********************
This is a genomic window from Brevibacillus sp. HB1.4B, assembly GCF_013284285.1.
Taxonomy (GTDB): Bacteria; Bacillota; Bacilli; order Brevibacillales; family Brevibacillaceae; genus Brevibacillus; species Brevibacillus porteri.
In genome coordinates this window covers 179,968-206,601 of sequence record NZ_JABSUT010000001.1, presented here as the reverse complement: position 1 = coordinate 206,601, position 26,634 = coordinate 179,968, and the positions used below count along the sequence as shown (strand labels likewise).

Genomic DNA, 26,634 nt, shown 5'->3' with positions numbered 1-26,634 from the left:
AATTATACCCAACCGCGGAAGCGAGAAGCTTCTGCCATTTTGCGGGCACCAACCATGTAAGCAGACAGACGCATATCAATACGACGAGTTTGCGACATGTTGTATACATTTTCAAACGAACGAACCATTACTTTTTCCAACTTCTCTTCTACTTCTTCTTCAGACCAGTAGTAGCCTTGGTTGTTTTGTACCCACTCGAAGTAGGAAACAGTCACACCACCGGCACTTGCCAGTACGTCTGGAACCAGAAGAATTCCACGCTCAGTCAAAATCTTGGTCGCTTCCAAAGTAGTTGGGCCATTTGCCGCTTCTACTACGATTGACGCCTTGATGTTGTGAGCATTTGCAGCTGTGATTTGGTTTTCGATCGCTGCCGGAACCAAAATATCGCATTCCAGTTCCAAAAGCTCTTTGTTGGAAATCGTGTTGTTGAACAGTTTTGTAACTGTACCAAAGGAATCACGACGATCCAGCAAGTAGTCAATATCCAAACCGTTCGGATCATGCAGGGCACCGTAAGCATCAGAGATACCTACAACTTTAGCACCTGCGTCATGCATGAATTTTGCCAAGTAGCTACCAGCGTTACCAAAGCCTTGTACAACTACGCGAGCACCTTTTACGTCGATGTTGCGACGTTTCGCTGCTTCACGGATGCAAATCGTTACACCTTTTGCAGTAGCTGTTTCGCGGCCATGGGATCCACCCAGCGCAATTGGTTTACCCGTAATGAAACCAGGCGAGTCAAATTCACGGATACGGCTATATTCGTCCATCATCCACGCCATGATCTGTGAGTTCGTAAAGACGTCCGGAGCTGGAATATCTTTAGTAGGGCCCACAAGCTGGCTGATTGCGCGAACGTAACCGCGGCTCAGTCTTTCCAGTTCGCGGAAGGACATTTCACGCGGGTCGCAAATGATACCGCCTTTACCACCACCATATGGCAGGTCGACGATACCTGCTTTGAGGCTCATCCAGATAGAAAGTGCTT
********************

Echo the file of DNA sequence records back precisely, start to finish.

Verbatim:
This is a genomic window from Brevibacillus sp. HB1.4B, assembly GCF_013284285.1.
Taxonomy (GTDB): Bacteria; Bacillota; Bacilli; order Brevibacillales; family Brevibacillaceae; genus Brevibacillus; species Brevibacillus porteri.
In genome coordinates this window covers 179,968-206,601 of sequence record NZ_JABSUT010000001.1, presented here as the reverse complement: position 1 = coordinate 206,601, position 26,634 = coordinate 179,968, and the positions used below count along the sequence as shown (strand labels likewise).

Genomic DNA, 26,634 nt, shown 5'->3' with positions numbered 1-26,634 from the left:
AATTATACCCAACCGCGGAAGCGAGAAGCTTCTGCCATTTTGCGGGCACCAACCATGTAAGCAGACAGACGCATATCAATACGACGAGTTTGCGACATGTTGTATACATTTTCAAACGAACGAACCATTACTTTTTCCAACTTCTCTTCTACTTCTTCTTCAGACCAGTAGTAGCCTTGGTTGTTTTGTACCCACTCGAAGTAGGAAACAGTCACACCACCGGCACTTGCCAGTACGTCTGGAACCAGAAGAATTCCACGCTCAGTCAAAATCTTGGTCGCTTCCAAAGTAGTTGGGCCATTTGCCGCTTCTACTACGATTGACGCCTTGATGTTGTGAGCATTTGCAGCTGTGATTTGGTTTTCGATCGCTGCCGGAACCAAAATATCGCATTCCAGTTCCAAAAGCTCTTTGTTGGAAATCGTGTTGTTGAACAGTTTTGTAACTGTACCAAAGGAATCACGACGATCCAGCAAGTAGTCAATATCCAAACCGTTCGGATCATGCAGGGCACCGTAAGCATCAGAGATACCTACAACTTTAGCACCTGCGTCATGCATGAATTTTGCCAAGTAGCTACCAGCGTTACCAAAGCCTTGTACAACTACGCGAGCACCTTTTACGTCGATGTTGCGACGTTTCGCTGCTTCACGGATGCAAATCGTTACACCTTTTGCAGTAGCTGTTTCGCGGCCATGGGATCCACCCAGCGCAATTGGTTTACCCGTAATGAAACCAGGCGAGTCAAATTCACGGATACGGCTATATTCGTCCATCATCCACGCCATGATCTGTGAGTTCGTAAAGACGTCCGGAGCTGGAATATCTTTAGTAGGGCCCACAAGCTGGCTGATTGCGCGAACGTAACCGCGGCTCAGTCTTTCCAGTTCGCGGAAGGACATTTCACGCGGGTCGCAAATGATACCGCCTTTACCACCACCATATGGCAGGTCGACGATACCTGCTTTGAGGCTCATCCAGATAGAAAGTGCTT